Thoughts From The Cloud: It Doesn’t Take Perfection, Just a Decent Net

Thoughts From The Cloud: It Doesn’t Take Perfection, Just a Decent Net

Just yesterday I found myself in a tiger trap.  There I was, going along just fine as you please and BAM! down in a hole.  I thought it was pretty odd, since there aren’t really a lot of tigers in north Texas, but you know how it is…

No, this tiger trap was one that you may also be intimately familiar with: I was trying too hard to make my marketing piece perfect.

In my case, it was an email series for lead generation.  But for you, it could be anything: a memo to the office, a new design for your invoices, whatever you’ve got.  I had been stalling for weeks on these emails, for no particular reason, but I knew they had to be created.  Once they had been brought into being, I had no idea what to do with them besides freak out and EDIT ALL THE THINGS.

I won’t lie, I’ve done better work.  But finishing them was the goal.

Cast a Net or Castanet?

There are probably some errors in those emails I sent out.  They’re probably minor ones that annoy me, but someone else might not even notice.  When I see those mistakes on work I put out into the world, it still sort of gets my goat.  Even so, there’s such a thing as too much touch and subsequent dead horse beating.

I had to step back and listen to some advice I give on a regular basis when it comes to lead generation: you have to cast your net, even if it has a few small holes in it.

That’s not to say that you should do shitty work and then show the world.  Just that pretty good work has to be good enough sometimes.  Sometimes that’s the best it gets.  Those leads are still out there, waiting for you to scoop ’em up and toss them into your lead bucket, but they won’t wait forever.  If you’ve been on the shore bedazzling your net all day, you’re going to go home hungry.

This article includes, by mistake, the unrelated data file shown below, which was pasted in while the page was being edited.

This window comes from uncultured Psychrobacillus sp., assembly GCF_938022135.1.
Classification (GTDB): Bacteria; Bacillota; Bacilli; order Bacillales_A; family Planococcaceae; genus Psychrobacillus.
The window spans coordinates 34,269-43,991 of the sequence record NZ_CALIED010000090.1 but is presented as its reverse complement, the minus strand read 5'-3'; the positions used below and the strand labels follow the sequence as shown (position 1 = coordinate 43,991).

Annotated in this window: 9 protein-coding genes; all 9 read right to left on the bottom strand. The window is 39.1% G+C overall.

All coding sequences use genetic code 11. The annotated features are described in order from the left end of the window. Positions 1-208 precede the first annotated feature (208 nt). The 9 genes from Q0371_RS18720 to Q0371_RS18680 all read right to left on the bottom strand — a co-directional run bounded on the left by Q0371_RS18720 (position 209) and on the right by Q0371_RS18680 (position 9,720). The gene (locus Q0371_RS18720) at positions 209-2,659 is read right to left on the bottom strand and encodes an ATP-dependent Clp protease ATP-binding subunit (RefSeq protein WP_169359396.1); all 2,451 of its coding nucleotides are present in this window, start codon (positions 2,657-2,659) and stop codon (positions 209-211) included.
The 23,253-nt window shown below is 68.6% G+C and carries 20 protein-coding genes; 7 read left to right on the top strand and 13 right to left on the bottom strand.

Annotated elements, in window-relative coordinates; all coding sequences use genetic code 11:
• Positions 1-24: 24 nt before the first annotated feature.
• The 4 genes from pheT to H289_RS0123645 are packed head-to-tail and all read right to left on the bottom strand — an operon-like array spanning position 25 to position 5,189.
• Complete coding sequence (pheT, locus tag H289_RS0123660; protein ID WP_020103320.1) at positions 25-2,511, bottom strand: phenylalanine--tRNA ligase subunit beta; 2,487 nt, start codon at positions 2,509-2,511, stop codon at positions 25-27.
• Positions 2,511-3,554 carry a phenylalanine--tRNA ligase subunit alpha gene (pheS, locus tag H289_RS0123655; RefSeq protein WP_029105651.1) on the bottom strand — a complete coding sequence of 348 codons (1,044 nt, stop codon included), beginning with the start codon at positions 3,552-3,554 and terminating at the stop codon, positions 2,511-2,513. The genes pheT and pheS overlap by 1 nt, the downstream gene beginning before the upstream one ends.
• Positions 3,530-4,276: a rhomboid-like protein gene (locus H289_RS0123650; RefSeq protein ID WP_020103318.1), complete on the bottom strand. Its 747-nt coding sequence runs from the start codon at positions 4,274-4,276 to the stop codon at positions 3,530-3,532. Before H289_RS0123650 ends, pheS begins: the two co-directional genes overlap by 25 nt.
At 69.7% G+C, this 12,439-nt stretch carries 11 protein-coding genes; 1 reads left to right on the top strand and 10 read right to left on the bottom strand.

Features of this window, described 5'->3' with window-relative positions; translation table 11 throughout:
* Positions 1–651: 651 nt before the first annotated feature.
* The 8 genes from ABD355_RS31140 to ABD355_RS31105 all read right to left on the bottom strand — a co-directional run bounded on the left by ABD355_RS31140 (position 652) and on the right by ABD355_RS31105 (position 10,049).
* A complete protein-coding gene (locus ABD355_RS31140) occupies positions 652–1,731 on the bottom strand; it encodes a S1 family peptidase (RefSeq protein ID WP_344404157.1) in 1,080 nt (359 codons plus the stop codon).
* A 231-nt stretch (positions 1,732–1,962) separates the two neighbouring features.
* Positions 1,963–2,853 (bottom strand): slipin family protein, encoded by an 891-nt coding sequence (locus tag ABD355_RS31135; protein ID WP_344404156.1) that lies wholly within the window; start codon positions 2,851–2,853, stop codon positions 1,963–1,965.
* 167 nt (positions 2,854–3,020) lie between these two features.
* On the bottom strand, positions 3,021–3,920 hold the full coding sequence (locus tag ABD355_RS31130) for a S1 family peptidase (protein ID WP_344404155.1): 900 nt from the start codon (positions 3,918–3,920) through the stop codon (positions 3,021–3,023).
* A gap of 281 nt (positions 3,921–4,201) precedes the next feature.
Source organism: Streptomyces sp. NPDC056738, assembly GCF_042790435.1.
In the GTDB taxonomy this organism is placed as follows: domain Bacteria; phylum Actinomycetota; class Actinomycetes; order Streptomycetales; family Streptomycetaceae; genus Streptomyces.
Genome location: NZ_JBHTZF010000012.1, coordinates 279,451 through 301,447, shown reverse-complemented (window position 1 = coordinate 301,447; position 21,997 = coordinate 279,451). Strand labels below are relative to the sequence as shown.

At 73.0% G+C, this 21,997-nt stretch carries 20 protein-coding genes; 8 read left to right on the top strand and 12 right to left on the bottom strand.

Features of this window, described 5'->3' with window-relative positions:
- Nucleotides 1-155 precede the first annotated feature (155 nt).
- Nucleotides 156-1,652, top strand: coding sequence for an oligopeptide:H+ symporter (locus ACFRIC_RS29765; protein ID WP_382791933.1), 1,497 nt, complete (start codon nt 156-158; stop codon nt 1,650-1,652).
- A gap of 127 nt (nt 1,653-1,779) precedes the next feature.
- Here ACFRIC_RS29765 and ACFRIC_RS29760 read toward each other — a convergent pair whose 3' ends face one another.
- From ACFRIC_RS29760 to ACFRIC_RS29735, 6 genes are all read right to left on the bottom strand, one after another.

Cast that net when things are good, don’t wait for perfection.

A Lesson From Our Friends Overseas

Doing what I do, it’s probably not a surprise to learn that I have a bunch of random domains registered.  From time to time I get marketing messages from companies based outside of the US.  I get probably hundreds of emails a month from marketers and developers from around the globe.  And even when I simply ignore them, they keep at it.

They don’t care that their emails aren’t perfect (and some are way less perfect than others), they’re playing a numbers game.  If they throw enough nets out, they’re gonna catch a fish.  Those fish will think they’re getting a heck of a deal because prices for most of those writers with English as a second language (ESL) are low by comparison because they live in low rent places.  Those marketers in India, the Middle East, the Philippines, Latin America and so on also think they’re getting a great deal because they can charge a lot more to Americans than their local markets due to the strength of the dollar.

In truth, the content generally produced by ESL speakers feels foreign, stiff and robotic when you read it.  It doesn’t have the same flow as that produced by Americans because of major differences in diction.  That’s not their fault, though.  They just don’t live in the US, so they don’t have a lifetime of experience listening to Americans talk to one another.

Even so, those overseas marketers hold tight to a secret that we tend to forget: you have to cast your nets, period.  Preparing prospecting materials isn’t a “it takes the time it takes” kind of situation.  It’s more of a “due yesterday” deal.  If you’re reading this blog instead of getting that brochure prepared, well, this is me officially telling you that good enough has to be good enough for today.  Hop to it and get the printers whirring.

Getting Better Responses With Testing

It’s funny what people will respond to.  Heck, sometimes I wonder if a few small mistakes make my emails feel more like they’re coming from a real girl instead of a the well-oiled, word grinding machine I happen to be.  #NotSoHumbleBragging

The nice thing is that in this day and age, I can test that theory.

If you use a mail client like MailChimp, you should have an option to A/B test your emails.  I think they also do that with landing pages now, but frankly, I don’t use it for that so I haven’t the foggiest.  But A/B testing is A/B testing, so whatever.  It’s a valuable step in developing your marketing materials because this sort of test can literally help you refine that original, not-completely-perfect email into a message that keeps people coming back for more.

As far as I’m concerned, it’s more important to always be striving for improvement than being frozen in the headlights of perfection.